Roy v. Roy: Custodial Parent’s Unilateral Move

This case deals with the issue of the custodial parent’s ability to move with the children without the consent of the other parent. Both the mother and father were seeking interim custody of the two children of the marriage, ages 7 and 8. The parties cohabited for 6 years, and married for almost 1 year. The parties decided to separate as the mother developed an extra-martial relationship with another man. The father moved out and allowed the children to remain in the matrimonial home with the mother. The parenting arrangement was that each parent had the children on alternate weekends and some weeknights.

The matrimonial home is situated in London, Ontario. However, the mother unilaterally decided to take the children, leave their matrimonial home, and move to Kerwood, Ontario which is 45 minutes away from the matrimonial home. The mother’s reasoning for the move was that London lacked affordable accommodations. Since the matrimonial home became vacant, the father decided to move in the matrimonial home and the children continued the same parenting regime between London and Kerwood.

The mother contended that she left the matrimonial home because she was informed by the father that the matrimonial home was going to be sold and she would be forced to find alternate accommodations. Also, the mother mentioned she has a close friend nearby the new home in Kerwood. Conversely, the father stated that the mother was not paying for rent while in the matrimonial home as he paid the rent, and the father denied that he said the matrimonial home was being sold.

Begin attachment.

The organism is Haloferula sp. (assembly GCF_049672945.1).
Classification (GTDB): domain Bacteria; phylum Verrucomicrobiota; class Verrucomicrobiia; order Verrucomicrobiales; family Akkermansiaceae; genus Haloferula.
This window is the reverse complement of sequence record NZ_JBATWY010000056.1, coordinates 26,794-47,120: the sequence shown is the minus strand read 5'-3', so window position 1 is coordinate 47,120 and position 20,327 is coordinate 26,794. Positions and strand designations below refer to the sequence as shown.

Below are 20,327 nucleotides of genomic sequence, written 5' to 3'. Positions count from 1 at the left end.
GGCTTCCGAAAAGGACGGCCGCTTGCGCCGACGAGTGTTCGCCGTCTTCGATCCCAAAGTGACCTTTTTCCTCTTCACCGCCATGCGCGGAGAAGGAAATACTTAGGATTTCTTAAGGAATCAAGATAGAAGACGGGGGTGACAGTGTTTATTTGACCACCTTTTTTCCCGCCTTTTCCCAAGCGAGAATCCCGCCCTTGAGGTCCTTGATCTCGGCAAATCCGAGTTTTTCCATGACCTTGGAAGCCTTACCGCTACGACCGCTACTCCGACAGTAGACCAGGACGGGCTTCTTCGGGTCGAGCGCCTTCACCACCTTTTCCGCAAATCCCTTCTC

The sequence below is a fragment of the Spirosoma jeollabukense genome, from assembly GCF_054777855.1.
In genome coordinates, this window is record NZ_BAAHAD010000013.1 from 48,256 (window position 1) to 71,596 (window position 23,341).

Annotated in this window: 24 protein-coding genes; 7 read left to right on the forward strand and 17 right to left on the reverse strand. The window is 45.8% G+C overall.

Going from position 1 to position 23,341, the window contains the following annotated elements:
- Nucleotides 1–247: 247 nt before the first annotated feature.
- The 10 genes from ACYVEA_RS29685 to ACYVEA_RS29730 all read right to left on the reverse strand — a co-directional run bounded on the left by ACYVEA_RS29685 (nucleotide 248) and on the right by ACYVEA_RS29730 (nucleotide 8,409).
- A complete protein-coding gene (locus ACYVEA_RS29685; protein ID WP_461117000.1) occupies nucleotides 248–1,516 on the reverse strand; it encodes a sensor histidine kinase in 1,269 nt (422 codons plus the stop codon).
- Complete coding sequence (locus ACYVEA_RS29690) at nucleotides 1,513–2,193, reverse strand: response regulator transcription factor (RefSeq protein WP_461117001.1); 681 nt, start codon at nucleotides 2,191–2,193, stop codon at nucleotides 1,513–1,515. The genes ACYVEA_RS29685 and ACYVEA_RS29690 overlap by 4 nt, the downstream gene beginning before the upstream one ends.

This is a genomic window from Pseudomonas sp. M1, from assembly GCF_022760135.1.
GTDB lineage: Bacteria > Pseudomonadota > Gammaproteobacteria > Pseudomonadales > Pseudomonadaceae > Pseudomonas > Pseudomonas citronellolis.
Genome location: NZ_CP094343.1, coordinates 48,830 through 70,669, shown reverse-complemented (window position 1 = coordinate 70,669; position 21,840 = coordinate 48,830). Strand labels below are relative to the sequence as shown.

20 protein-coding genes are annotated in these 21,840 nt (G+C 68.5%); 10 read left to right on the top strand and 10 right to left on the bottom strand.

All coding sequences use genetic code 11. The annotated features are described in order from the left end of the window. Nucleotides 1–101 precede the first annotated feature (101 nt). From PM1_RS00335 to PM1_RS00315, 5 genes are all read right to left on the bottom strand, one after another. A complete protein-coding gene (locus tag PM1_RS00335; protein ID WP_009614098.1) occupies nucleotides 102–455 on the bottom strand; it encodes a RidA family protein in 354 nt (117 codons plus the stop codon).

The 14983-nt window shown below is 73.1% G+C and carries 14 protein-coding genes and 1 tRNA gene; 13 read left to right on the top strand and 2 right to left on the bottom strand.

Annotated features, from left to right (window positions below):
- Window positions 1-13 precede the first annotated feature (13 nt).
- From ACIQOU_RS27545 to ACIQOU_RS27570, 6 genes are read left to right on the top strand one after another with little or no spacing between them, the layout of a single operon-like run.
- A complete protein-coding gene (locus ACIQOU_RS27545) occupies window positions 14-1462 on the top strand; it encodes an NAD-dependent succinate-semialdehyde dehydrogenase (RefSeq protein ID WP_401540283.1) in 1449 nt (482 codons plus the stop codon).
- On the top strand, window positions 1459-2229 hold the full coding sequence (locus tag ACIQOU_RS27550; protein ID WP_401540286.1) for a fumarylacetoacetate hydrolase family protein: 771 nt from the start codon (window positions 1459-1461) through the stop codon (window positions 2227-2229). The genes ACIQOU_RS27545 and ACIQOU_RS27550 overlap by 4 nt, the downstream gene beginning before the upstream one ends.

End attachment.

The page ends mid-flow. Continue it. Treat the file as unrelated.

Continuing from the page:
The Court had to decide what is in the best interests of the children. This means the Court attempts to preserve the status quo as much as possible in order to prevent any disruptions to the children’s daily lives. Although the mother claimed being the primary caregiver, the father also spent considerable time with the children and was capable of caring for them. The Court determined that the best interests of the children would be served if they lived in the London matrimonial home with their father. The children had their sports and school in London which showed their connection to that matrimonial home. Moreover, the father could rely on the support of the paternal grandparents. The mother’s proposed arrangement for the children was that she could rely on her aunt to care for the children. However, it was brought to the Court’s attention that the aunt was convicted of manslaughter and potentially an alcoholic. The Court decided that based on the acrimonious relationship between the parties, an order of interim joint custody would not be appropriate. Hence, the Court determined that it would be in the best interests of the children for the father to have interim custody and the mother would be the access parent.

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